The same diagram Figure 2 applies to the situation of homeowners who have taken out home equity insurance on their home, to create a floor of value on the home. Doing this is the same as buying a put option on the home with a strike price equal to 80% of home value at the initial date, and borrowing 80% of the value of the home. That a portfolio of a home, a put option and a debt is the same as a call option on the home is due to the put-call parity relation in finance.

Figure 3 shows the case of a shared appreciation mortgage in which 75% of the mortgage value above the initial home value is paid to the mortgage lender, but all of the losses for the homeowner if the value of the home on resale is less than the initial value. This g(V) curve is a broken straight line with a slope of one to the left of V0 = 1, and a slope of ,25 to the right of V0.

Figure 4 shows the case of a limited partnership in which the ‘homeowners’ (the residents of the home) actually own only 25% of the home and the other partner 75%. Now, the g(V) curve is just a straight line with slope of 0.25. This figure also shows the case of a shared equity mortgage and a sale of remainder interest where the homeowners retain only a 25% interest in the home.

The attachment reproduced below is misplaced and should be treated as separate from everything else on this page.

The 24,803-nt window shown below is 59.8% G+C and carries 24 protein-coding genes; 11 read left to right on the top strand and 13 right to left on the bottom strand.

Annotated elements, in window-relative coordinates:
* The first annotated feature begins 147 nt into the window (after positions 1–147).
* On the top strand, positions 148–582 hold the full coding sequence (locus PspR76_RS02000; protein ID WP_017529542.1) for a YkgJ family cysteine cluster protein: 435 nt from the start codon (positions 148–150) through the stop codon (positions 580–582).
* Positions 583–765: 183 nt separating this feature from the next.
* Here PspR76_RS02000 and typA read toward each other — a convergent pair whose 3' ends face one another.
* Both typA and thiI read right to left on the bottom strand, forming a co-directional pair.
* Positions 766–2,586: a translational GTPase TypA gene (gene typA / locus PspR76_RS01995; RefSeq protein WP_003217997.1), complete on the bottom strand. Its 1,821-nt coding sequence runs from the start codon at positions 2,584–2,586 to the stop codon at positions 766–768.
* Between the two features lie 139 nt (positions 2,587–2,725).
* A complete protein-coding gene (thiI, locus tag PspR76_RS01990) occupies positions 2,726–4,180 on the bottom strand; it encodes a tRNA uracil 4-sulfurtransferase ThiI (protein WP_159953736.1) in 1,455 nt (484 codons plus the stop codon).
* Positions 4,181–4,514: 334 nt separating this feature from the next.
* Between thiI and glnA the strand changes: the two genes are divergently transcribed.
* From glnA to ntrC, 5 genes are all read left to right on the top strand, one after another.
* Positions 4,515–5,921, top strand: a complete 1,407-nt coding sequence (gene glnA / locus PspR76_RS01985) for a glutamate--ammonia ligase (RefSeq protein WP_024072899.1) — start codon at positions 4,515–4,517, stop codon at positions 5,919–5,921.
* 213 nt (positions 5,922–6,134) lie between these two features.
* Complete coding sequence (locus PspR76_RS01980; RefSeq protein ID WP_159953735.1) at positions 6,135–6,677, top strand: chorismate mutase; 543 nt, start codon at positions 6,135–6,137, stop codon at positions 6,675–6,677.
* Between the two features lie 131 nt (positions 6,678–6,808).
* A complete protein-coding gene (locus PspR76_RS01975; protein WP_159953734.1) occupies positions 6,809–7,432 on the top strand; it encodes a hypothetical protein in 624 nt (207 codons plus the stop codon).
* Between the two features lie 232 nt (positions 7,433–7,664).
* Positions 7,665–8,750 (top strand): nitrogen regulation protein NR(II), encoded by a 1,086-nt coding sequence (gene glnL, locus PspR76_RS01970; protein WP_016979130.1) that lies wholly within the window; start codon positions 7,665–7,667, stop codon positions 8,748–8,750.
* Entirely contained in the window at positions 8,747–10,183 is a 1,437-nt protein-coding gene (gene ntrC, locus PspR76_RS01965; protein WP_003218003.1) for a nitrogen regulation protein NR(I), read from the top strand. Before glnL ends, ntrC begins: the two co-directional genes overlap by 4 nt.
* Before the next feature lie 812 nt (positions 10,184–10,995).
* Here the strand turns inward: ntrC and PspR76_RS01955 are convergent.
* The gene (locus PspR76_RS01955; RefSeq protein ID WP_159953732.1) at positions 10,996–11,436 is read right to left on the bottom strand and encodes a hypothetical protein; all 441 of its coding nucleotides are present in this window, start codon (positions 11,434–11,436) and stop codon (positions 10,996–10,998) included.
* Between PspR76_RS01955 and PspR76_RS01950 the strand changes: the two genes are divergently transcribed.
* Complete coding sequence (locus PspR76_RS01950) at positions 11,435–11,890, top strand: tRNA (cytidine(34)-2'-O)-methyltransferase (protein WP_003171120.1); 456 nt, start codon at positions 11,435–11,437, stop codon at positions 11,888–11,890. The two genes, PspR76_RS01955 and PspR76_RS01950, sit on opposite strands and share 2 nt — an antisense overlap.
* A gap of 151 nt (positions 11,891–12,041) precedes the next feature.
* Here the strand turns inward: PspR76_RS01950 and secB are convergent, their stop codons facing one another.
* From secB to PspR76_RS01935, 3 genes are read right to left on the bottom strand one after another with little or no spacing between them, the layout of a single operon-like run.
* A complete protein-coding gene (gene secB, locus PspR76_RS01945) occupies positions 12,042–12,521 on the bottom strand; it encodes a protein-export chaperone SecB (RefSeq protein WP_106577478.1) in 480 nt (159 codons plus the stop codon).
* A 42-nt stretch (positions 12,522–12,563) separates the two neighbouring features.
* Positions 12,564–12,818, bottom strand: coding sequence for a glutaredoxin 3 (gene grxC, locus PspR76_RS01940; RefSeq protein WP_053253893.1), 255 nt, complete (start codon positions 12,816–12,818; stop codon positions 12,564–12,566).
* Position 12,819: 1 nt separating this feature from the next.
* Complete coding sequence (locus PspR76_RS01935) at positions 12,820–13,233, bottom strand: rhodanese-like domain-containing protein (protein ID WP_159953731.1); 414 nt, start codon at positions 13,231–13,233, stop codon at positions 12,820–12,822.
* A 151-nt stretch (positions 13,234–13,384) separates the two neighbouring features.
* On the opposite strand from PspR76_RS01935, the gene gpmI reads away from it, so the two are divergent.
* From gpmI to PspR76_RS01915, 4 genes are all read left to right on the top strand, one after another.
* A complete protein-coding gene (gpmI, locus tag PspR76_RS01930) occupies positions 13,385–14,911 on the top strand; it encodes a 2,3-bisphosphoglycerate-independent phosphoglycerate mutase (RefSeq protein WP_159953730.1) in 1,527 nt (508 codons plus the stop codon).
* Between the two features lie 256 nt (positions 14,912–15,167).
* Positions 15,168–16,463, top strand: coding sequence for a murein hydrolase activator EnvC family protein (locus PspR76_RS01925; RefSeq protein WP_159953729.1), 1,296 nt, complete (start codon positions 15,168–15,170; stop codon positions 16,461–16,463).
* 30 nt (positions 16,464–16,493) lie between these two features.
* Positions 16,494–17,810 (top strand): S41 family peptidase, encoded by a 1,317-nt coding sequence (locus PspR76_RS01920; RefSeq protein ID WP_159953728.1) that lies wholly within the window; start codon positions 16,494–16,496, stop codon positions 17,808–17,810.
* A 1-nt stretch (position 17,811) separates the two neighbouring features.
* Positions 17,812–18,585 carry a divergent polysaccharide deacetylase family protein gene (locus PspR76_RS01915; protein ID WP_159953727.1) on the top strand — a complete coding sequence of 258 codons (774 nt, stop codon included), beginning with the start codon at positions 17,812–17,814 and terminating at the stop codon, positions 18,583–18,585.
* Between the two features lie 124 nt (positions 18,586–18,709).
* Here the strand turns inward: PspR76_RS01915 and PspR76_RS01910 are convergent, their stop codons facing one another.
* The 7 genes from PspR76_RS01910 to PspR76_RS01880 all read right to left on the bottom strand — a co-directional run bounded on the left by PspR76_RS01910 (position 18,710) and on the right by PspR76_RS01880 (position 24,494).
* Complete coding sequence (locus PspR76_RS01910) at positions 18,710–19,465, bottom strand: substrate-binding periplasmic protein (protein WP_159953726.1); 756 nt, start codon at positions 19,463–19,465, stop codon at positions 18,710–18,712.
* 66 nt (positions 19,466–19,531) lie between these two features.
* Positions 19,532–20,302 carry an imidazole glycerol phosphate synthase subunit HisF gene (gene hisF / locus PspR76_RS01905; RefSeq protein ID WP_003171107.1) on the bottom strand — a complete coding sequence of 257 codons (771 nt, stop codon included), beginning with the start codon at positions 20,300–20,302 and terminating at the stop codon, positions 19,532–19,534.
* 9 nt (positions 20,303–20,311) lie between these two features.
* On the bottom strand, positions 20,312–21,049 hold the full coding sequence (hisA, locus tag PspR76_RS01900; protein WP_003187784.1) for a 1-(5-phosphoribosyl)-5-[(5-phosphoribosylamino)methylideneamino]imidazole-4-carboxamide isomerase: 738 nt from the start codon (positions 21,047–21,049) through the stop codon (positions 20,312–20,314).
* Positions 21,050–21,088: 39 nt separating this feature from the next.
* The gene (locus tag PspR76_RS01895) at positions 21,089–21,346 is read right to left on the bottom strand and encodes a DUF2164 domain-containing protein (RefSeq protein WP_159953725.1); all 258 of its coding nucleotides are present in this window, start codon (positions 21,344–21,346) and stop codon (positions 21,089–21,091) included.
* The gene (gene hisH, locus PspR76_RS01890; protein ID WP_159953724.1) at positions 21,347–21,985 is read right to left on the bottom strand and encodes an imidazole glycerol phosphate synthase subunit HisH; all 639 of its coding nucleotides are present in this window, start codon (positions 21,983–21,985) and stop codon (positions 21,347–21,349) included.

In viewing the variety of patterns of risk management shown in Figures 1 through 4, one wonders what accounts for the simultaneous existence in the market of all these different forms. Is there some good reason why some homeowners would want one of these forms and other homeowners want another? This question is analogous to the question, in finance, why different people want different portfolios of options and other derivatives. The answer is probably sufficiently complex that there is no simple answer. The answer has probably to do with differing opinions about future price movements, differing information sets, differing asset positions and income flows, differing worries and concerns, differing ways of framing the issues. Our concern here, however, is not with reasons for these different contracts, but with the moral hazard associated with them. Fortunately, as we shall see now, the moral hazards created by all these different home equity conversion contracts have a certain family resemblance.